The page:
SteelSeries Apex 7 & Apex Pro Review

👤by Matthew Hodgson Comments 📅19-12-19
Closer Look (Apex Pro)
Pushing the envelope a little, SteelSeries have tightened the borders of their keyboard right to the edge of the keys, only leaving around 3mm around the top, left and right edges. The keyboard casts a 440mm x 140mm shadow on the desk, which is extended to 220mm with the wrist rest in place.


With the soft-touch wrist rest in place, using incredibly strong magnets to ensure it stays put, the keyboard looks very sleek. The rest isn’t padded at all but uses a super soft rubber coating that gives the impression of a cushion.


Just behind the F1 and Escape keys is the USB 2.0 passthrough, backlit to help you find it in the dark, which is handy for charging your phone or connecting up a headset instead of reaching around the back of your PC.


In the top-right of the keyboard is a volume wheel, which can be depressed to activate options, and a small customisable button underneath. Next to that is the 128 x 40 resolution OLED display with integrations built into games and Discord.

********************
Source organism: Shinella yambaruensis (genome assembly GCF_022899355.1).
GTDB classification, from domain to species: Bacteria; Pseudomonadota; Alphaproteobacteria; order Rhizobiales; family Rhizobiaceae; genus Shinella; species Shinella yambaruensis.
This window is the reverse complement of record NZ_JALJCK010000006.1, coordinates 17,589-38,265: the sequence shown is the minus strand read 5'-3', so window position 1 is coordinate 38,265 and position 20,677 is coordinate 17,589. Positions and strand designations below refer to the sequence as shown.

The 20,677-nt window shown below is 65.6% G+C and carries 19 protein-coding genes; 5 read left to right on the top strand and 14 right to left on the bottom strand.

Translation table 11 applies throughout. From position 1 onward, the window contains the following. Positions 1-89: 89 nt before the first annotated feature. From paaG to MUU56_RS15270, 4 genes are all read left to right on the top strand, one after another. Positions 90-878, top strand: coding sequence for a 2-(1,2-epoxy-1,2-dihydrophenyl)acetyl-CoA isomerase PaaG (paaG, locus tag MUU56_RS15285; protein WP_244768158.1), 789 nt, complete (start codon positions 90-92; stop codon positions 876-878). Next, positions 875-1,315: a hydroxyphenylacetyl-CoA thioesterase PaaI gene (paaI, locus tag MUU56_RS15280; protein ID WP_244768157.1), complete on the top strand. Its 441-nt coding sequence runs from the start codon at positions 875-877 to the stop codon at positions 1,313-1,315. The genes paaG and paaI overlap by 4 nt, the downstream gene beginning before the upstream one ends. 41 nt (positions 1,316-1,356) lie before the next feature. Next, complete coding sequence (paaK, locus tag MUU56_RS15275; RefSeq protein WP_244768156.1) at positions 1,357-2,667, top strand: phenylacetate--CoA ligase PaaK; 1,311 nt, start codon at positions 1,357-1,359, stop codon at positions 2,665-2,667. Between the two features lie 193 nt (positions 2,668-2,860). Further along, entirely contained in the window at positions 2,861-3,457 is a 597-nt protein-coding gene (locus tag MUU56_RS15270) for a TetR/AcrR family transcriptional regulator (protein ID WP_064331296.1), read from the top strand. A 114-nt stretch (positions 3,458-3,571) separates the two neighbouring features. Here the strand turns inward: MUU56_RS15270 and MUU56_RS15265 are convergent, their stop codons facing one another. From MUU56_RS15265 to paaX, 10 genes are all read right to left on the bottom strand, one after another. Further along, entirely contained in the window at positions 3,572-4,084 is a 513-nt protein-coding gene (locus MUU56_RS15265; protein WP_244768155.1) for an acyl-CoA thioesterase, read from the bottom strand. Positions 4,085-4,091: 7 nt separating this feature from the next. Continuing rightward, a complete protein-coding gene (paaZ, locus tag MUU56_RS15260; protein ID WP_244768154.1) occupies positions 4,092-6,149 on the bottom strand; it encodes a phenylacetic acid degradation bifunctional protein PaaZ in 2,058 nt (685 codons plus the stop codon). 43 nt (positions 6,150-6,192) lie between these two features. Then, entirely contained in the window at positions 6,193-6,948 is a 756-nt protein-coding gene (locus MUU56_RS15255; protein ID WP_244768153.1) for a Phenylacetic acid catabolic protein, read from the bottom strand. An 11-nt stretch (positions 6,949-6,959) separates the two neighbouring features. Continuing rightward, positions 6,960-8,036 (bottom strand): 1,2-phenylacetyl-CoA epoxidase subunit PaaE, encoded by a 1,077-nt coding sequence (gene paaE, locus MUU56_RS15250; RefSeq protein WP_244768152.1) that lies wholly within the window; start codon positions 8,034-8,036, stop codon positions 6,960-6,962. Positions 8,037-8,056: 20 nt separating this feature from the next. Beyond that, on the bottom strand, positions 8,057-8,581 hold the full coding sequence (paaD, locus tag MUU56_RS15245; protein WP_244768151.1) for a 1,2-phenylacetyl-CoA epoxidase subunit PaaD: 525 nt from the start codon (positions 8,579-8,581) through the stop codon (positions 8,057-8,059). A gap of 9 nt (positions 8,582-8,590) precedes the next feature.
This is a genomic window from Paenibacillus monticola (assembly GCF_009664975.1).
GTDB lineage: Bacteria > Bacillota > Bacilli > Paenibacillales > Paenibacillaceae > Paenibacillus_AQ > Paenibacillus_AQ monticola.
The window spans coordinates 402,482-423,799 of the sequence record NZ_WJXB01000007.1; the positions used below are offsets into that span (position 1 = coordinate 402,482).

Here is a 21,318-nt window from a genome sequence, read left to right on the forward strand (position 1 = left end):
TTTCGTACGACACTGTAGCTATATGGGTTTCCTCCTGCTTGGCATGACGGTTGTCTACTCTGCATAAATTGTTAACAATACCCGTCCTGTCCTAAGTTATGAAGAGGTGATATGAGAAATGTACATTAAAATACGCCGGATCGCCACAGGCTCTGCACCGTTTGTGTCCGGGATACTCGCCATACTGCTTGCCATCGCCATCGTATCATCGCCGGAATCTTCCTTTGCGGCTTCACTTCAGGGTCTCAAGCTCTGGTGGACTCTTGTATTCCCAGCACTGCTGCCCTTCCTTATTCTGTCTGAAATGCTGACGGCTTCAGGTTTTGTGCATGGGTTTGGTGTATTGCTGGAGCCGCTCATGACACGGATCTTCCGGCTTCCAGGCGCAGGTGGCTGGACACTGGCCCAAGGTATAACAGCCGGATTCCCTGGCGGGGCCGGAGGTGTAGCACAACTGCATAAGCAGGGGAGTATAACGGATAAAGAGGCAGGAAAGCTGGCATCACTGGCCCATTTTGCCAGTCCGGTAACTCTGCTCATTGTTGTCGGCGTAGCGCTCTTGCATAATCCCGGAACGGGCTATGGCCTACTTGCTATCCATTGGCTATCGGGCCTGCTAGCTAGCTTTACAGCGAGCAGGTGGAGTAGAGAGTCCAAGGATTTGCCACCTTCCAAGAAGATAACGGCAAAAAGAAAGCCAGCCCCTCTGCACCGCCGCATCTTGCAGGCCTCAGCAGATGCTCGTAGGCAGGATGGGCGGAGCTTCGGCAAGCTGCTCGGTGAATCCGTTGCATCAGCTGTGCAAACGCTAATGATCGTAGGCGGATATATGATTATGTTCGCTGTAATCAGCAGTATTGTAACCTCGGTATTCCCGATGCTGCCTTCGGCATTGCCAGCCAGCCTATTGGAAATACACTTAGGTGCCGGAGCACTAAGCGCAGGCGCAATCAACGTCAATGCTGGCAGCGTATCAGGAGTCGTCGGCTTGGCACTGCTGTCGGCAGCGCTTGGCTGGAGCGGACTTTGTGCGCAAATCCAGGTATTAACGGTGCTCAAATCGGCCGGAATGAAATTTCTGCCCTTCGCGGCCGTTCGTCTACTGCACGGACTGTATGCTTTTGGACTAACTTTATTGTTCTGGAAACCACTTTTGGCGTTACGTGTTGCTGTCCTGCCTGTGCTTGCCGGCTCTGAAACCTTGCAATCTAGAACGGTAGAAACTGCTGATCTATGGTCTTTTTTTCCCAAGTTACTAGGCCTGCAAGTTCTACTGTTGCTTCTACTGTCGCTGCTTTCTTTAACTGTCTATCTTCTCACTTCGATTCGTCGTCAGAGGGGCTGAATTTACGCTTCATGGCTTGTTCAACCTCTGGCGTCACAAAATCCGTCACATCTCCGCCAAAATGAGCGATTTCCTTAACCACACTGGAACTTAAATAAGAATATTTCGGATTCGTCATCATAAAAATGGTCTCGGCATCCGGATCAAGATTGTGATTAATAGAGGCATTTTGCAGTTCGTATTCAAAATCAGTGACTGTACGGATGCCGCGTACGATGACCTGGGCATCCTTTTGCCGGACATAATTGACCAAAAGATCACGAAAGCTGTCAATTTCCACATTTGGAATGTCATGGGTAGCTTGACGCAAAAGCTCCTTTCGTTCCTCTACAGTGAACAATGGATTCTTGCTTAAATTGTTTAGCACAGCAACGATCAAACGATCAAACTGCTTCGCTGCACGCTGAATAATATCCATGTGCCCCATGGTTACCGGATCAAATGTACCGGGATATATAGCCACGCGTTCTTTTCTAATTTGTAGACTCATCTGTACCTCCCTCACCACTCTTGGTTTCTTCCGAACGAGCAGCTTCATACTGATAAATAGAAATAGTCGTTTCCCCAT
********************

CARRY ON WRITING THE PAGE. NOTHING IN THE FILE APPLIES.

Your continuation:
Perhaps the pièce de résistance of the Apex Pro is the adjustable Mechanical keyswitches, which can be tuned to the users preference between 0.4mm and 3.6mm of sensitivity to enable instant response or a more tactile, involved typing experience. This keyswitch is included on all of the keys in the “main block” of the keyboard, which basically excludes the F-row, direction keys, special keys above that and the numpad, where SteelSeries have installed their QX2 Mechanical switches in the red, linear flavour.

Putting the keyboard on its front, the cable routing options are immediately apparent, with three clear choices to help keep your desk as tidy as possible. The rubber grips on the bottom are bulky enough that they should help to absorb some noise from the keyboard as well as keeping it in place on your desk.


The 1.8M rubber cable is certainly thick and robust and should last a while. But it’s unusual for a keyboard, or any peripheral for that matter, to arrive without a braided cable, particularly at the £200 region. Having said that, using a rubber cable does make things easier when it comes to routing through the cable channel on the underside of the keyboard, helping the plastic grip onto the cable so it stays put, braiding the cable makes that much more difficult.



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